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Southern galaxies

Map 21: South Equatorial 6
Sagittarius to Sculptor
ngc_7314_ak_250
Spiral galaxy NGC 7314 is located in the constellation Piscis Austrinus.
Al Kelly/NOAO

The last of the mid-southern star maps features most of Capricornus the Sea Goat, Microscopium the Microscope, Piscis Austrinus the Southern Fish, and Grus the Crane — the only star figure in this region that resembles its namesake. We've also passed the Milky Way, so many more galaxies appear to populate this region.

Microscopium houses several galaxies that will test your observing prowess through an 8-inch telescope. Look for IC 5039. At magnitude 12.6, this object won't blind you, but it's noteworthy because of its interaction with IC 5041, a similarly bright galaxy located only 10' to the north-northeast. IC 5039 appears large with a broad core, while IC 5041's central region is more concentrated.

Move 3° southwest of the galactic pair and you'll find NGC 6925, a magnitude 11.3 spiral galaxy that appears 3 times as long as wide. With a 12-inch scope, you can pick out the irregularly illuminated halo surrounding the moderately bright central region. The core appears stellar.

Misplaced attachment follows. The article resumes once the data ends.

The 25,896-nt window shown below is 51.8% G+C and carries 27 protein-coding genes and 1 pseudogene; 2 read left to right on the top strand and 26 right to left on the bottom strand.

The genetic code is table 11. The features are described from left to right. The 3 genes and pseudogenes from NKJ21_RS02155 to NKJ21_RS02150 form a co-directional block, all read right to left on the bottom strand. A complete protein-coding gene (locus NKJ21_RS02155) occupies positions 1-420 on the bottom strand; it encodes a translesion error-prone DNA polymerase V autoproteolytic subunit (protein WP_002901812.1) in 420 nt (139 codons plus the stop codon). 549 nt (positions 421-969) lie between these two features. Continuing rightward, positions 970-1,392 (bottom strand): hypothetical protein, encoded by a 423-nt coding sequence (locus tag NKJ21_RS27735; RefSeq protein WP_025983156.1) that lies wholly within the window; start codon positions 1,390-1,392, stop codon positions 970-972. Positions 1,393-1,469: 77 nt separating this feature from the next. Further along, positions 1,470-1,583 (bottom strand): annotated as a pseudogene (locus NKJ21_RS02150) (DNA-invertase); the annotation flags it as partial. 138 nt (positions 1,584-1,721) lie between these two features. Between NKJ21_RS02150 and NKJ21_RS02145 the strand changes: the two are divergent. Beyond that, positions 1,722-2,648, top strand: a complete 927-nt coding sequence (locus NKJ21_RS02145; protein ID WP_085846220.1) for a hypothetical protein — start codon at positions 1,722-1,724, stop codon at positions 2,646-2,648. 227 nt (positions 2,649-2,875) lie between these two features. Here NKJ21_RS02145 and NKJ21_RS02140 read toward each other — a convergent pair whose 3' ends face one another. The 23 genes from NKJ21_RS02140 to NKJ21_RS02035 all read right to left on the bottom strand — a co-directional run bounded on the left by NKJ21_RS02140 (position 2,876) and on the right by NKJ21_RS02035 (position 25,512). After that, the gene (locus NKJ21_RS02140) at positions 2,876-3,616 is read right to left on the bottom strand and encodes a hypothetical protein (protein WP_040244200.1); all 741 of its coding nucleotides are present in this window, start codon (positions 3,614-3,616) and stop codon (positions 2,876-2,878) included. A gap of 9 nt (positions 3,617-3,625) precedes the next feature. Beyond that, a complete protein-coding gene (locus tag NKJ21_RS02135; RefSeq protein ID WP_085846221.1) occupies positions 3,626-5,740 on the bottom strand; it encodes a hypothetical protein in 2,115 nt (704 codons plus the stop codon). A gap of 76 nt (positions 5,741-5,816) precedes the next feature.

At magnitude 11.3, NGC 6958 and NGC 6925 are the brightest galaxies in Microscopium. NGC 6958 measures 2.5' by 2' with a core slightly brighter than its outer regions. NGC 6958 marks the eastern corner of an equilateral triangle 3' on a side. Two 10th-magnitude stars sit at the other corners.

In Grus, several spiral galaxies are worth a look. Center Alpha Gruis in your eyepiece's field of view. Only 16' to the southeast lies NGC 7213. Luckily, this 10th-magnitude galaxy is bright with a prominent core. NGC 7213 measures 4.8' by 4.2'.

Next, find the Grus Quartet, the brightest member of which is NGC 7582. This galaxy glows at magnitude 10.6 and measures 6.9' by 2.6'. Two other members of the quartet are NGC 7590 (magnitude 11.5) and NGC 7599 (magnitude 11.4). These galaxies, which have similar shapes and sizes to NGC 7582, lie 10' to the northeast. The last member, magnitude 10.7 NGC 7552, sits 1/2° southwest of NGC 7582.

Magnitude 10.9 NGC 7314 sits about 1° northwest of Epsilon Piscis Austrini. This spiral galaxy measures 4.2' by 1.7' and is oriented north-south. Smaller, fainter NGC 7313 lies only 5' west of NGC 7314, just off the southern tip of the brighter galaxy's outer region.

If you'd like a change from galaxy observing, move into eastern Capricornus and locate globular cluster M30. This magnitude 6.9 object measures 11' across. Its core is concentrated, and its outer regions appear irregular through 6-inch and larger telescopes. Through a 10-inch scope at 200x, you'll count 200 stars.

If your telescope measures 16 inches or larger, try for the NGC 7103 galaxy group, 1° north of M30. NGC 7103 is the brightest member, and it glows at a magnitude of only 12.6. The others are fainter. Don't expect to see detail in these objects — it's a victory just to spot them.

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